South Korean bakery Paris Baguette wins $240,000 trademark suit in China

China’s Beijing High People’s Court on January 10 upheld a lower court ruling in favor of SPC Investment Co., Ltd. (艾丝碧西投资有限公司), South Korean food company SPC Group’s Chinese unit, in a lawsuit lodged by it against Chinese company Beijing Baris Baguette Management Co., Ltd. (北京芭黎贝甜企业管理有限公司) and its founder Jin Guangchun for infringing its trademarks Paris Baguette and its Chinese transliteration 巴黎贝甜 (in pinyin: Ba Li Bei Tian).


Seoul-based SPC Group, founded in 1945, is one of the oldest brands in the confectionery and bakery industry in South Korea. The company has SPL and SPC Capital among others as subsidiary companies to broaden its business scope with overseas establishments. Paris Baguette is one of the group’s market-leading franchise brands. Established in 1988, Paris Baguette grew into the No. 1 bakery in South Korea in 2004 and has expanded into China, the U.S., Vietnam, Singapore, and France. The first China-based Paris Baguette-branded bakery was opened in Shanghai municipality in 2004. According to the complaint, the number of Paris Baguette-branded bakeries in China reached 231, registering an average annual sales of 785 million yuan ($120 million) in the most recent 5 years, as of March 2018.


SPC Group began to file applications for registration of the trademarks Paris Baguette and its Chinese transliteration 巴黎贝甜 with the Trademark Office of the China National Intellectual Property (CNIPA) in 2004 and all applications had been rejected or objected to until September 13, 2021 on the grounds that Paris, as part of the trademark, is a famous city name, is ineligible for registration according to the provision of Article 10 of the Trademark Law of the People’s Republic of China provides that the geographical names of administrative divisions at or above the county level and foreign geographical names well-known to the public shall not be used as trademarks.


Jin Guangchun founded Beijing Baris Baguette Management Co., Ltd. in 2015. The company filed applications for registration of the trademark 芭黎贝甜 and its English transliteration Baris Baguette in 2014, which were granted in 2015. SPC and Baris Baguette’s English trademarks were very similar merely with the first letters of their first constituent words being different and their Chinese trademarks were also extremely close with their first constituent characters even being exactly the same in pronunciation and their writing and meaning being different.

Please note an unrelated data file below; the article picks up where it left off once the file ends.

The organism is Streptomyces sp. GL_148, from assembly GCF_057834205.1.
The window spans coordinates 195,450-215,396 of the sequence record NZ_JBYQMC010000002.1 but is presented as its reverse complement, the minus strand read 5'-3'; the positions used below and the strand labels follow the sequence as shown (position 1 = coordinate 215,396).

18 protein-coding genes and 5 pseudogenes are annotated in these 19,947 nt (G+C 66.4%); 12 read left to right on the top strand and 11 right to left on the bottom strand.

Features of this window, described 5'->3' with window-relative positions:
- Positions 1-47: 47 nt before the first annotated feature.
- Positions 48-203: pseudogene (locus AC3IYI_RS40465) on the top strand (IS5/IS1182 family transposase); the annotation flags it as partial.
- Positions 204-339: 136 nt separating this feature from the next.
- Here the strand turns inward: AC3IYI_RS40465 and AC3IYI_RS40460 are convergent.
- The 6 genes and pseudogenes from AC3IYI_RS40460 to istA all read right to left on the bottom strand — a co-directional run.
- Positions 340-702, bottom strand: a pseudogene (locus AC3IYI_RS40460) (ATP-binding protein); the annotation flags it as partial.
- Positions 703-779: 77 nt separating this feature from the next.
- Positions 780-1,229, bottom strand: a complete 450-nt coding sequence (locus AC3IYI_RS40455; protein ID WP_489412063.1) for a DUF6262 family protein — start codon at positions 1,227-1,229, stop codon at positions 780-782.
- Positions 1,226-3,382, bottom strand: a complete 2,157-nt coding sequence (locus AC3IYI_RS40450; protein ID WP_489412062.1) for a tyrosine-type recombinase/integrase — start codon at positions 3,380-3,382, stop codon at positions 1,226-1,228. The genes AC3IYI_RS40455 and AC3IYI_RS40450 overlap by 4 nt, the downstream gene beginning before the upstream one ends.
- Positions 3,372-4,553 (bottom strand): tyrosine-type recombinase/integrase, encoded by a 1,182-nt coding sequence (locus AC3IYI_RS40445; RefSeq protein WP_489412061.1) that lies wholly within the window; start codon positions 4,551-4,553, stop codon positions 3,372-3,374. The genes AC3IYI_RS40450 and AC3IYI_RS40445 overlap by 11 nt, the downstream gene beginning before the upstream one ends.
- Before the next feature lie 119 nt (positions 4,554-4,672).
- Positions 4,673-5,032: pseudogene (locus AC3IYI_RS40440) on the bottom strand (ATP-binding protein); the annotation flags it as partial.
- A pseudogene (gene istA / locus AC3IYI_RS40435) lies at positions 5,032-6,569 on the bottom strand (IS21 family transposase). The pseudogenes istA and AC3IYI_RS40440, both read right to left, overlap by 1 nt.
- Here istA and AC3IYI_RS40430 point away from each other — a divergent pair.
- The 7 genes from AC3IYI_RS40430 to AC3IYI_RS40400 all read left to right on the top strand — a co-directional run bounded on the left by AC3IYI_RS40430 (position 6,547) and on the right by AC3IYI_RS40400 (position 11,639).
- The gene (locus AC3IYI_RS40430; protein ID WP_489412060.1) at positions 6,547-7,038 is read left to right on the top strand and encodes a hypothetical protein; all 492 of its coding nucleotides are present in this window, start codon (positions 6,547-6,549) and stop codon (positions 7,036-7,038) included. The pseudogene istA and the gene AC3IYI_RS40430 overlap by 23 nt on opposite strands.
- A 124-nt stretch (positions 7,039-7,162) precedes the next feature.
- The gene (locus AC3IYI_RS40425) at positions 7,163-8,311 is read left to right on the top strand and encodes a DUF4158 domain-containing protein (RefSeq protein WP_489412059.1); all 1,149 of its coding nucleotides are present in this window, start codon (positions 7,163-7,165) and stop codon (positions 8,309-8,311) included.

The complaint said Baris Baguette began to advertise its franchising opportunities in the name of Paris Baguette and sued SPC Investment Co., Ltd., which was established in Beijing municipality in 2012, and some of its business partners such as Uni-President Enterprises Corporation, Meituan, and Dazhong Dianping which were famous food companies themselves, for infringing its trademarks in 2017. Baris Baguette registered about 100 trademarks similar to Paris Baguette without rendering any of them into substantive commerce use before offering their assignment to SPC for exorbitant prices.


SPC filed a lawsuit with the Beijing Intellectual Property for trademark infringement and unfair competition in 2018, seeking 10 million yuan ($1.6 million) in damages. Baris Baguette’s cited the fact that Paris Baguette and its Chinese transliteration were unregistered trademarks in China at the time as the defense. The trial court held that Paris Baguette had become a well-known brand in factual terms in China and Baris Baguette’s bad-faith trademark squatting was improper, awarding the plaintiff 1.5 million yuan ($240,000). Baris Baguette appealed the case to the Beijing High People’s Court and the appellate court upheld the lower court ruling in January.


There have been two camps in the world when it comes to trademark system. Some countries, such as the U.S. and Canada, follow the first-to-use trademark system, under which marks that are actually used in commerce first are assigned trademark rights and given priority in their territory of use. Most countries, such as China and European Union countries, follow the first-to-file trademark system, under which applicants that are first to file or apply for registration of their marks are assigned trademark rights and given priority over others, regardless of actual use of the marks by applicants or existence of prior users of the same marks in commerce. Despite this, China has become steadily more inclined to protect well-known names and brands in practice.


The case docket no. is (2021)京民终438号, whose English transliteration is 438, second instance (终), civil case (民), (2021) Beijing High People’s Court ((2021)京).